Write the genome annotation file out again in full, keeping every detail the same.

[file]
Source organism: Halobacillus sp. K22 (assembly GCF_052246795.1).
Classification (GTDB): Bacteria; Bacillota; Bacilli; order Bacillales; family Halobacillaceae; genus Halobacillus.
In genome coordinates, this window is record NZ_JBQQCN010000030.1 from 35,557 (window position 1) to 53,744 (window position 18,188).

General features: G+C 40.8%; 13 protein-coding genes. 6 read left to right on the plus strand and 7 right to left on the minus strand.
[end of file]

Source organism: Halobacillus sp. K22 (assembly GCF_052246795.1).
Classification (GTDB): Bacteria; Bacillota; Bacilli; order Bacillales; family Halobacillaceae; genus Halobacillus.
In genome coordinates, this window is record NZ_JBQQCN010000030.1 from 35,557 (window position 1) to 53,744 (window position 18,188).

General features: G+C 40.8%; 13 protein-coding genes. 6 read left to right on the plus strand and 7 right to left on the minus strand.